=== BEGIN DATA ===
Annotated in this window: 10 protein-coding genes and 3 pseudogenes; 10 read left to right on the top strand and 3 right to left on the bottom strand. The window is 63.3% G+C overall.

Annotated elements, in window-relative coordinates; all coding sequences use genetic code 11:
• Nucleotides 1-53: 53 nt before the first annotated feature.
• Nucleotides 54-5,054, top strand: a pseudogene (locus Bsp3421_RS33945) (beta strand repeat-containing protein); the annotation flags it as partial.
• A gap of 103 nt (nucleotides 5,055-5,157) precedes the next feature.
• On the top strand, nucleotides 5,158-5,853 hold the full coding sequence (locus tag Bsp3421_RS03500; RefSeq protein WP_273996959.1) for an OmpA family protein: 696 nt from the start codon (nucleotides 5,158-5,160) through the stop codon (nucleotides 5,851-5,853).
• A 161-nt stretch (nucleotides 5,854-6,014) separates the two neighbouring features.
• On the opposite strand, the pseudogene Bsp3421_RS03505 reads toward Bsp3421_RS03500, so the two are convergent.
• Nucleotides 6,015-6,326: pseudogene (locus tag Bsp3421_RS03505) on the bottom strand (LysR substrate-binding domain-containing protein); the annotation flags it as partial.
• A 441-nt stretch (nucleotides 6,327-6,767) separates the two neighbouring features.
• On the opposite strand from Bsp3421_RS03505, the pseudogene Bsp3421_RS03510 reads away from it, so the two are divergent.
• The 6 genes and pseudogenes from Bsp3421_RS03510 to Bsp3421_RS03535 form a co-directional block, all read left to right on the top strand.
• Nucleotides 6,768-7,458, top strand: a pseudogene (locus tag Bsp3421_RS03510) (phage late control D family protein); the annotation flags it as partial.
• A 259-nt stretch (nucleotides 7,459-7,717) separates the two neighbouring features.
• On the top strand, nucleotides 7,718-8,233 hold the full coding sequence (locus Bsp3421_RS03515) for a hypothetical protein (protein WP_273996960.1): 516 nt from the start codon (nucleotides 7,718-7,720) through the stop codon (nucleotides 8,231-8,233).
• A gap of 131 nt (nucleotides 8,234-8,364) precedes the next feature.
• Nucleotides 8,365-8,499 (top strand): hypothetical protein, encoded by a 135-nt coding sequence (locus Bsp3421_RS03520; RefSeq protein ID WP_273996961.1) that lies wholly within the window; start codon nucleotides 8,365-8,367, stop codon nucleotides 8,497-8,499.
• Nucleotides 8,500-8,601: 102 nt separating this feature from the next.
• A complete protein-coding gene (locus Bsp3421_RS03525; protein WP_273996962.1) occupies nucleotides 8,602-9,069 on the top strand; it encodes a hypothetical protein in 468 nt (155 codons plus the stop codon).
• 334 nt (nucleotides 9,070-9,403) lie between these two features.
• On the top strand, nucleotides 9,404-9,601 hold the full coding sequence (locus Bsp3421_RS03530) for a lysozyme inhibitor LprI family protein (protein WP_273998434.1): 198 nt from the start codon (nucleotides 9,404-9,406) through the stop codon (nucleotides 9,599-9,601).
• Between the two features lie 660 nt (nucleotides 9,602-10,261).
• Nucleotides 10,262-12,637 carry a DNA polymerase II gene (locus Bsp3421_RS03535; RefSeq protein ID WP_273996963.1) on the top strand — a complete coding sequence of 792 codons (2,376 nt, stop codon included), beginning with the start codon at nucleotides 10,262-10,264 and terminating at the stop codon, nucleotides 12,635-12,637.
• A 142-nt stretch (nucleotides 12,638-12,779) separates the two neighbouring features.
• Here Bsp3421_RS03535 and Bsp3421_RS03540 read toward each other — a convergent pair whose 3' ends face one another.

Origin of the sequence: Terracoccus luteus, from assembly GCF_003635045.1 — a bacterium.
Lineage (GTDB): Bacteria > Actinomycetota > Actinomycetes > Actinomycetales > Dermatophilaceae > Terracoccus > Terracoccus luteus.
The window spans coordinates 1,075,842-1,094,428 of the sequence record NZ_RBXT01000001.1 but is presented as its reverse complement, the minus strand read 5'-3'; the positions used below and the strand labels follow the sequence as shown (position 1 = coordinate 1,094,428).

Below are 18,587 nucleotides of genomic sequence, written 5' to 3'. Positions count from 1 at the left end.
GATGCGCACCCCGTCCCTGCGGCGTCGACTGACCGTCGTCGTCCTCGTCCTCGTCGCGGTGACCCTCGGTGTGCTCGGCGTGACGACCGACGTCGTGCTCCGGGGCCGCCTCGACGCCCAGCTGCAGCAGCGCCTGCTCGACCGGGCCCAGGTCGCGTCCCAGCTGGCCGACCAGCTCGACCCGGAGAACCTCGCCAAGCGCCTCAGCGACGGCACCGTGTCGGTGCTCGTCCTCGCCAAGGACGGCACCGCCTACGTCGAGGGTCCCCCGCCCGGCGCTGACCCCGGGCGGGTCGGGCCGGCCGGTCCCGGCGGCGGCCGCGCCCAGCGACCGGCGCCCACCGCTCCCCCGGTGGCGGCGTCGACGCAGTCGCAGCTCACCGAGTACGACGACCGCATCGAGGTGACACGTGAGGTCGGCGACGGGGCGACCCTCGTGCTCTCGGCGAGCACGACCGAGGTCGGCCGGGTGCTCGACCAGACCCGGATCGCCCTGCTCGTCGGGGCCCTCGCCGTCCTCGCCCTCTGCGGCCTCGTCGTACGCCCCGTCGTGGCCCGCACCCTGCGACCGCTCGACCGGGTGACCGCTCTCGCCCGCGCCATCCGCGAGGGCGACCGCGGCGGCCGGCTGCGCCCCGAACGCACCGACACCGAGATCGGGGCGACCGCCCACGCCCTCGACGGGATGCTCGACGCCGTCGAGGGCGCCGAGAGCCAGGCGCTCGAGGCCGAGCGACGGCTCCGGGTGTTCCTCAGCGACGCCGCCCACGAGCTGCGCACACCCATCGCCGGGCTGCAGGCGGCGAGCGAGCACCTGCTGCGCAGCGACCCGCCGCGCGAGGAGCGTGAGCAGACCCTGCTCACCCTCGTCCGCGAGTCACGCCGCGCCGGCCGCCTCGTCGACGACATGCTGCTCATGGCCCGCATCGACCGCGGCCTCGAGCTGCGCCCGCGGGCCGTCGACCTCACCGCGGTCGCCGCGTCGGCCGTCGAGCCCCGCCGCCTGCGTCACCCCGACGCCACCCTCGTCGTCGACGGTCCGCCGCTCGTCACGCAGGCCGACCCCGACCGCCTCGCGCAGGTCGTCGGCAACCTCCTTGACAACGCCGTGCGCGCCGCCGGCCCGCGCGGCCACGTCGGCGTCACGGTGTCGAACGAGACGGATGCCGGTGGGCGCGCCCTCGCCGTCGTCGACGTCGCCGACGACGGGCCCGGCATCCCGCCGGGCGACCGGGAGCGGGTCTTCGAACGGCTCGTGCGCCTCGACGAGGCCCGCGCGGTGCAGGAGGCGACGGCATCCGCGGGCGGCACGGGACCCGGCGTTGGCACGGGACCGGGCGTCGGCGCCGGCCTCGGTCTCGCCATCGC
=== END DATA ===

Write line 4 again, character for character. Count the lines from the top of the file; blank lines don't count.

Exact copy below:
• Nucleotides 54-5,054, top strand: a pseudogene (locus Bsp3421_RS33945) (beta strand repeat-containing protein); the annotation flags it as partial.